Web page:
Best Tar Removers
Tar remover should be an essential part of your auto detailing arsenal. Tar and asphalt are difficult to remove without using the proper cleaners. Using a damp cloth will not work even if you wipe and buff like a deranged lunatic.
Tar spots or tar stains are actually soft when warm. Unfortunately, it also hardens quickly below a certain temperature. Using a clay bar is acceptable if removing a few tar spots, but the clay bar will wear out quickly if treating larger contaminated areas on your vehicle (such as behind the wheel wells or the lower half of the doors).
The easiest way to get rid of tar stains without damaging the paint is to use the best tar removers. These products will quickly dissolve tar, bugs, tree sap, and even baked-on bird droppings with minimal effort.
Best Tar Removers – Top 3
Here are the best tar removers on the market right now:
Auto Finesse ObliTARate is one of the best tar removers in the industry. It is a solvent-based formula that dissolves hard contamination on contact. This product is great for removing bitumen tar, asphalt, and rubber residue. It also works great for removing adhesive marks from decals, stickers, wraps, and paint protection film.
The fast-acting solvent formula is also formulated to work alongside other Auto Finesse products such as Citrus Power and Iron Out. Best of all, it does all this without damaging or harming the finish. This tar remover is safe to use on paint, metal, glass, alloy wheels, and plastic trim.
What I really like about Auto Finesse ObliTARate is the cleaning power. You don’t need to use plenty of the product to achieve the desired results.
Pour a little amount of the tar remover in a dry microfibre towel. After that, wipe the contaminated area gently to remove tar spots. Grab a separate towel and wipe the area clean to finish. No need to use harsh scrubbing pads or tar sponges here!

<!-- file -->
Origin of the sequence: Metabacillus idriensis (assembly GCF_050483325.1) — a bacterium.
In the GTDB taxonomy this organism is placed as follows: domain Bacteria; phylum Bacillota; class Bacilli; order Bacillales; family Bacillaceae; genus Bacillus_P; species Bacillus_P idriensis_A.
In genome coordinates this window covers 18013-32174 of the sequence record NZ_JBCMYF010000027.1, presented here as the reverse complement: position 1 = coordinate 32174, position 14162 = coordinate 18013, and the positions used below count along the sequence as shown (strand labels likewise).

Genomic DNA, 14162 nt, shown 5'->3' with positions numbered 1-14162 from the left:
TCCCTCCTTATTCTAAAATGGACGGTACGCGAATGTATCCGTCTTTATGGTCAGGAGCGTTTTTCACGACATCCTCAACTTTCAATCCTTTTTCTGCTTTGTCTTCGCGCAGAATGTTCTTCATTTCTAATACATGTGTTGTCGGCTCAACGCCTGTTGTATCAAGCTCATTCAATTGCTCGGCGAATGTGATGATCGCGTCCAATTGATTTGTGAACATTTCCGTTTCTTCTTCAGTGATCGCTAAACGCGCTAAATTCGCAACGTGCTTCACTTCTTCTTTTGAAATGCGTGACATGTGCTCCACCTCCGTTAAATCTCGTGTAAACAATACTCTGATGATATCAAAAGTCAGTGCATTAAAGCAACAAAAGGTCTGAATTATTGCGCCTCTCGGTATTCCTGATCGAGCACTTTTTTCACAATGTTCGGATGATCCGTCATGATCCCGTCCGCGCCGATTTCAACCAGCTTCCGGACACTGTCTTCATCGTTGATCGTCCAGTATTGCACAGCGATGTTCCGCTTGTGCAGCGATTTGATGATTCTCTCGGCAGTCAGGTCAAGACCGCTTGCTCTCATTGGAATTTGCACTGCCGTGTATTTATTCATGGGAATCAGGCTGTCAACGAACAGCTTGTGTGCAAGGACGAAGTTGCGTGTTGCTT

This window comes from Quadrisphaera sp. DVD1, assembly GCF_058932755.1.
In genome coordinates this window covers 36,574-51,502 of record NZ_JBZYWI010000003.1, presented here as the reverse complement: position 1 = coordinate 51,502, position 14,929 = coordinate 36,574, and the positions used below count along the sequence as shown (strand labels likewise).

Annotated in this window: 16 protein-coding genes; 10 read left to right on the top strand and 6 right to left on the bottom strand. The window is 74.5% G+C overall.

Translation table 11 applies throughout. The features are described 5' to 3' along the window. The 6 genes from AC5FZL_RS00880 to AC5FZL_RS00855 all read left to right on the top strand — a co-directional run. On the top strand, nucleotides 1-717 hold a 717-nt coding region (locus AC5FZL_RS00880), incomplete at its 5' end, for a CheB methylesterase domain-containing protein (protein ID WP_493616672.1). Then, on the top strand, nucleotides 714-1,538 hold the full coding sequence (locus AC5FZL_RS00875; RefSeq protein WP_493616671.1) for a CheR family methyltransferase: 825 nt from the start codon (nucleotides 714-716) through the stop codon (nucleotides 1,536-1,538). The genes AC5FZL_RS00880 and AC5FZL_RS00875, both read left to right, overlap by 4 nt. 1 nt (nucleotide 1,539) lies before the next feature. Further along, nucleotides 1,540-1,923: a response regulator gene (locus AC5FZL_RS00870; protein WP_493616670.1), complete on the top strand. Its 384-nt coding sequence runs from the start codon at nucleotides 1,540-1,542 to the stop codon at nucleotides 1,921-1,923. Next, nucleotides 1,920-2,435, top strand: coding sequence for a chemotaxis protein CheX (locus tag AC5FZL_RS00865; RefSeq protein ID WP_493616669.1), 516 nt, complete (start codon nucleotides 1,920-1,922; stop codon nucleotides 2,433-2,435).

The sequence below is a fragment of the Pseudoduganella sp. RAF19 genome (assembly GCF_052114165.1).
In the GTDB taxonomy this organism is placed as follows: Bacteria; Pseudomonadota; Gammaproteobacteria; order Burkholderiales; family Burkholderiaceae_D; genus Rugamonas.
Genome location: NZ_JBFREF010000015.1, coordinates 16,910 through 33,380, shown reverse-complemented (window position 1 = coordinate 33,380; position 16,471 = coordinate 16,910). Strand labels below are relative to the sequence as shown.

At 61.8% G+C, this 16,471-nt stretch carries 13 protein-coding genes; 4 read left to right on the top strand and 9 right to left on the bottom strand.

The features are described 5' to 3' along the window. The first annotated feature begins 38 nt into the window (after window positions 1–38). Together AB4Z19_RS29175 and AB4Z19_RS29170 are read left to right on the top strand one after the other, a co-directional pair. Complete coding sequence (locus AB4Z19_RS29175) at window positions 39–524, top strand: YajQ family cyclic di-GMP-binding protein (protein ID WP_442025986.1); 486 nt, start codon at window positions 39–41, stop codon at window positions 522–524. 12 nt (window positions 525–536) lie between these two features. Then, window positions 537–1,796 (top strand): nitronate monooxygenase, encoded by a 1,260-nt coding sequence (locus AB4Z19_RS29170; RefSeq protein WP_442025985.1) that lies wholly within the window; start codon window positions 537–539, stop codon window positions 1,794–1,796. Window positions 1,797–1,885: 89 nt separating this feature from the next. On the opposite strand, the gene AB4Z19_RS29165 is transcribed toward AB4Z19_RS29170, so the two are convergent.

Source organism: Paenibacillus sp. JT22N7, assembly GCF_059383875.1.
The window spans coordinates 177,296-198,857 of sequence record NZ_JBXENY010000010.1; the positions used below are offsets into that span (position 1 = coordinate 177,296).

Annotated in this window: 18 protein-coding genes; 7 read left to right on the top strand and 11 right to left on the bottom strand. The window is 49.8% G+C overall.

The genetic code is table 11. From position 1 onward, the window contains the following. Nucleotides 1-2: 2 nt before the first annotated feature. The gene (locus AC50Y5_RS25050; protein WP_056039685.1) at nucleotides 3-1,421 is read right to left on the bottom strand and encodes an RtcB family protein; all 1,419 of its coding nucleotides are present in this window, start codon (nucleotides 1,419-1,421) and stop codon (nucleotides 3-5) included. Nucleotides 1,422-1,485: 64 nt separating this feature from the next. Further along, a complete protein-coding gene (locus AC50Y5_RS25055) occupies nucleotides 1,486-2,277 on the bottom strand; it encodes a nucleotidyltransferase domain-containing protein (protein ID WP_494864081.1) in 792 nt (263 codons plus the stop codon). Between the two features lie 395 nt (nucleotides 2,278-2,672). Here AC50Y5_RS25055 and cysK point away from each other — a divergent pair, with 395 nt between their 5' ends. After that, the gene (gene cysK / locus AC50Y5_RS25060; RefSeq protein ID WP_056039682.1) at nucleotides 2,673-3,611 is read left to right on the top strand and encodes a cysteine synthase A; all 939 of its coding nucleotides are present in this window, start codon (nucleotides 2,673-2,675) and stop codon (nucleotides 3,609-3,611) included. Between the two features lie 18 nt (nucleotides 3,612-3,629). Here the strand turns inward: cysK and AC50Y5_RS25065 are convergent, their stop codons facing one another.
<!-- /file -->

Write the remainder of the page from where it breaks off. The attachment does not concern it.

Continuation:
Coming in at second place in this list of the best tar removers is the Valet PRO Citrus Tar & Glue Remover.
In my opinion, this product is actually better since it comes in a handy spray bottle. But since the Valet PRO costs a little bit more than the Auto Finesse ObliTARate, it had to settle for number two.
It doesn’t mean this product is second-rate, though. This tar remover is formulated by combining the benefits of silicone-free and refined aliphatic solvent with the strong cleaning power of natural citrus oils.
Using this product is a safe and effective way to remove tar, asphalt, glue, and other hard contaminants on the surface of delicate clear coat paint.
Using the Valet PRO Citrus Tar & Glue Remover is as easy as pie.
- Spray the tar remover over contaminated surfaces and allow the solution to dwell for a couple of minutes. This allows the solvents and citrus oils to dissolve the tar spots on the spot, even without hard rubbing or buffing.
- After the tar remover is allowed to soak, grab a clean microfibre towel and wipe the area gently to complete the decontamination process.
As ever with Valet Pro, the packaging is kind of no-frills, and the spray nozzles leave a little to be desired. Aside from that, a quality product that I’m happy to recommend.
The Autoglym Intensive Tar Remover is the best budget alternative in this list. This product can get rid of tar spots, grease, silicone, tree sap, wax, oil, and adhesive residue on vehicle paintwork. It is also safe to use on rubber, vinyl, metal, synthetic carpets, and interior upholstery.
However, this tar remover is not as strong or intensive as the Valet PRO or the Auto Finesse. I tried this product to remove tar residue on alloy wheels and it took a lot of elbow grease to remove all the tar spots, especially between the spokes in the wheels. But when I tried removing tree sap and dried-on bird poo, the contaminants quickly dissolved away with very little rubbing pressure required.
The Autoglym Intensive Tar Remover is also great for removing oil-based stains on carpets and upholstery. The trick to pour a small amount of the tar remover in a dry microfibre cloth and blot the cloth over the stain repeatedly until clean.
For mild contamination, the Autoglym Tar Remover is an excellent choice. But for tougher jobs with larger traces of contaminants, the best choice is still the Auto Finesse and Valet PRO.
What is tar?